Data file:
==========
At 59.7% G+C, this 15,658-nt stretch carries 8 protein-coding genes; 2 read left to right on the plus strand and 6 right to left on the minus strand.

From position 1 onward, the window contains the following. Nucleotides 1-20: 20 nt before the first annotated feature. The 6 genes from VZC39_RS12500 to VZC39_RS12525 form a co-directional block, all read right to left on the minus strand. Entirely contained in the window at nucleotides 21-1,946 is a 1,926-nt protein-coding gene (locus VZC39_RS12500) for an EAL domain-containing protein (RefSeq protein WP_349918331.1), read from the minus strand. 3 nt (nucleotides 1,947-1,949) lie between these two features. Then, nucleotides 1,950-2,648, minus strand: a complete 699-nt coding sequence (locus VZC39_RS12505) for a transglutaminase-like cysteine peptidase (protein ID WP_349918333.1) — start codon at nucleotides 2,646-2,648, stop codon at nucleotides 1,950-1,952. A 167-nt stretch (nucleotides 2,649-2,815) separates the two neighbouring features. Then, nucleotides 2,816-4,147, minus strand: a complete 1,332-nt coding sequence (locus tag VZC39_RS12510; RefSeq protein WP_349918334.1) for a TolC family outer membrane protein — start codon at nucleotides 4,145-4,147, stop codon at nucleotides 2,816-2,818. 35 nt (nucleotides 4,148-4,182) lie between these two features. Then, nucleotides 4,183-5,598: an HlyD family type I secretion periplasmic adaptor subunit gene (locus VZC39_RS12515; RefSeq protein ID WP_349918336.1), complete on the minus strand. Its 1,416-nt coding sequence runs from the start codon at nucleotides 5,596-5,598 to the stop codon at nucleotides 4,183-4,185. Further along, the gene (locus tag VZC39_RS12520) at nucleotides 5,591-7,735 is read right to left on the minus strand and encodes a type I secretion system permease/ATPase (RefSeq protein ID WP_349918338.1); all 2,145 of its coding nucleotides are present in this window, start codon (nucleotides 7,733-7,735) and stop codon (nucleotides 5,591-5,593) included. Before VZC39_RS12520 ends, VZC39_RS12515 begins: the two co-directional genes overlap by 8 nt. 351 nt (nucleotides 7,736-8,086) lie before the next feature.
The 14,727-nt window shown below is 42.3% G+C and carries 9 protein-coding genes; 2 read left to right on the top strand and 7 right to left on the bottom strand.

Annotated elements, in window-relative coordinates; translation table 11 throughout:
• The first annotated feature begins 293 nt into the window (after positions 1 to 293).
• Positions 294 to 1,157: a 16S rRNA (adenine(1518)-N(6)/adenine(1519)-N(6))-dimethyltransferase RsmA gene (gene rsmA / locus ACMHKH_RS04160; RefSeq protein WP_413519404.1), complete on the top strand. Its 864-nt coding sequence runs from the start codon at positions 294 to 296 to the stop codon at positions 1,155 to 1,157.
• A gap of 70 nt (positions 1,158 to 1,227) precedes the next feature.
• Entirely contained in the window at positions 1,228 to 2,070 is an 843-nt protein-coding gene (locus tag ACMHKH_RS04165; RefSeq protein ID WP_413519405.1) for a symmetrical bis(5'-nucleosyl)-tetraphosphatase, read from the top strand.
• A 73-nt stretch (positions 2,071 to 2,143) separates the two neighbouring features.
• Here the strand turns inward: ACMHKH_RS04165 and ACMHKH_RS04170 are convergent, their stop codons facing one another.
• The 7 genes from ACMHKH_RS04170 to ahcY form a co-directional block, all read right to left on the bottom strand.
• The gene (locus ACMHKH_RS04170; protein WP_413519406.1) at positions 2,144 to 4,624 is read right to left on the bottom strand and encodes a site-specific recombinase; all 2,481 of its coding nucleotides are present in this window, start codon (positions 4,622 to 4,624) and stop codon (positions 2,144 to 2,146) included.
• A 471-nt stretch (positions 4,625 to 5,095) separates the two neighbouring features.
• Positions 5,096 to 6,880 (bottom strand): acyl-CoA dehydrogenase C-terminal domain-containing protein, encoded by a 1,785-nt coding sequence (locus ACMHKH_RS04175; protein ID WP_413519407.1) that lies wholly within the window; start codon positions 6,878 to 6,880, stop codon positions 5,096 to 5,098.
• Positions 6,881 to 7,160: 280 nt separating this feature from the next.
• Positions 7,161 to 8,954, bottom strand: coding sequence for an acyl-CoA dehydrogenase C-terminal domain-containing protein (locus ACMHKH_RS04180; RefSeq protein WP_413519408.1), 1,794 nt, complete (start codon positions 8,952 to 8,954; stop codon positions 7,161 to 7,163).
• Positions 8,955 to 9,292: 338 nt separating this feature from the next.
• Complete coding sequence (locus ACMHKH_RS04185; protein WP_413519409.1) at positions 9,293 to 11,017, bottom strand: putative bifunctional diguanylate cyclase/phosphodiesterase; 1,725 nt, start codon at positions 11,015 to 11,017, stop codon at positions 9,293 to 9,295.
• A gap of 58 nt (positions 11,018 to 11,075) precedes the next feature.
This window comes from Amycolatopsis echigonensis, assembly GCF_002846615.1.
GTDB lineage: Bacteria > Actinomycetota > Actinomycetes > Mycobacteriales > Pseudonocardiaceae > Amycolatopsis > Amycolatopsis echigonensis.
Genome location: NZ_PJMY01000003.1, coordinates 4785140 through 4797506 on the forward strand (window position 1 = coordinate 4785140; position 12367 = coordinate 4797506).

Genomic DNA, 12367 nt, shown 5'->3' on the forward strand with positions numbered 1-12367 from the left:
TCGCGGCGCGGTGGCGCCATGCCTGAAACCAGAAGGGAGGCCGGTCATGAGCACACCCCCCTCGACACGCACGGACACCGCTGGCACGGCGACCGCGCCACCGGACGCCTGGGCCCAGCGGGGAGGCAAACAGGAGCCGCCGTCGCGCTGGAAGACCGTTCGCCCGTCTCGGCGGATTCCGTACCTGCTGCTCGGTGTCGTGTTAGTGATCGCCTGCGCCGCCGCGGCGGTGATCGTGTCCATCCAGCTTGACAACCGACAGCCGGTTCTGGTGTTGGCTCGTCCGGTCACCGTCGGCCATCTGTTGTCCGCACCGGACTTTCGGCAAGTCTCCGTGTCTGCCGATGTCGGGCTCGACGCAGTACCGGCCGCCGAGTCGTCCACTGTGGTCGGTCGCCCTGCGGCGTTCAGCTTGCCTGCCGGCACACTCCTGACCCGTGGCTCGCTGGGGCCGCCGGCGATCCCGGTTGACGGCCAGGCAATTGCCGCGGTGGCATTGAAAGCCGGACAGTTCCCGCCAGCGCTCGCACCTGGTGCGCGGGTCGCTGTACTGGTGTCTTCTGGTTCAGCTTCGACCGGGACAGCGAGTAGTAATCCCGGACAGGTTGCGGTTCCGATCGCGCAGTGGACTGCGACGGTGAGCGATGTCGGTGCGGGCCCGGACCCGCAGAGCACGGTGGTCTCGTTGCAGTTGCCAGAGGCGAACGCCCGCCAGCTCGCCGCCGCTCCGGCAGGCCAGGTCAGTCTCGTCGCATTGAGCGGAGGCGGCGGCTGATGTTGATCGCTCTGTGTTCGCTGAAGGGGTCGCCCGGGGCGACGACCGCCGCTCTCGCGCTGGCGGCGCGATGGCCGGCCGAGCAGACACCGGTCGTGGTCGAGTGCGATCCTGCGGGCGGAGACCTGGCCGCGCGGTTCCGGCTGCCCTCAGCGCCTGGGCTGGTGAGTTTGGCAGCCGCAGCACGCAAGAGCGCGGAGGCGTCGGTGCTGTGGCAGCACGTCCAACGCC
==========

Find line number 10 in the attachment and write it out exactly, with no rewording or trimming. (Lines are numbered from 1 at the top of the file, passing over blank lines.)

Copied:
• Here the strand turns inward: ACMHKH_RS04165 and ACMHKH_RS04170 are convergent, their stop codons facing one another.